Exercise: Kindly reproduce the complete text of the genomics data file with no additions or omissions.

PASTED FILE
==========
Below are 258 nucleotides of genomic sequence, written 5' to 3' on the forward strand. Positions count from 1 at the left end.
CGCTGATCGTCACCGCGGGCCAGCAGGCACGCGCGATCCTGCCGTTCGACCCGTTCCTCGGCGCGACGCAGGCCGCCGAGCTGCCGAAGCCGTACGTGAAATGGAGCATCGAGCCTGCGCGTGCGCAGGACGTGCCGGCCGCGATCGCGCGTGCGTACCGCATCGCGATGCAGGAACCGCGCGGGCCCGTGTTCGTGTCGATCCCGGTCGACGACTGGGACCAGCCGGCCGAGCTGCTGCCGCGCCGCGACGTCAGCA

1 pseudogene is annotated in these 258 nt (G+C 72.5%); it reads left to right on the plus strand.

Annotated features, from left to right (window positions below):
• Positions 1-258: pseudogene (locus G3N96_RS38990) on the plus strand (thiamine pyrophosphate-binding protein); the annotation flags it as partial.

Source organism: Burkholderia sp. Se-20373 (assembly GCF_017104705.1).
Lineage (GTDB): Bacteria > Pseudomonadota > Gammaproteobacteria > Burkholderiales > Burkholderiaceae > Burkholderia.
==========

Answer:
Below are 258 nucleotides of genomic sequence, written 5' to 3' on the forward strand. Positions count from 1 at the left end.
CGCTGATCGTCACCGCGGGCCAGCAGGCACGCGCGATCCTGCCGTTCGACCCGTTCCTCGGCGCGACGCAGGCCGCCGAGCTGCCGAAGCCGTACGTGAAATGGAGCATCGAGCCTGCGCGTGCGCAGGACGTGCCGGCCGCGATCGCGCGTGCGTACCGCATCGCGATGCAGGAACCGCGCGGGCCCGTGTTCGTGTCGATCCCGGTCGACGACTGGGACCAGCCGGCCGAGCTGCTGCCGCGCCGCGACGTCAGCA

1 pseudogene is annotated in these 258 nt (G+C 72.5%); it reads left to right on the plus strand.

Annotated features, from left to right (window positions below):
• Positions 1-258: pseudogene (locus G3N96_RS38990) on the plus strand (thiamine pyrophosphate-binding protein); the annotation flags it as partial.

Source organism: Burkholderia sp. Se-20373 (assembly GCF_017104705.1).
Lineage (GTDB): Bacteria > Pseudomonadota > Gammaproteobacteria > Burkholderiales > Burkholderiaceae > Burkholderia.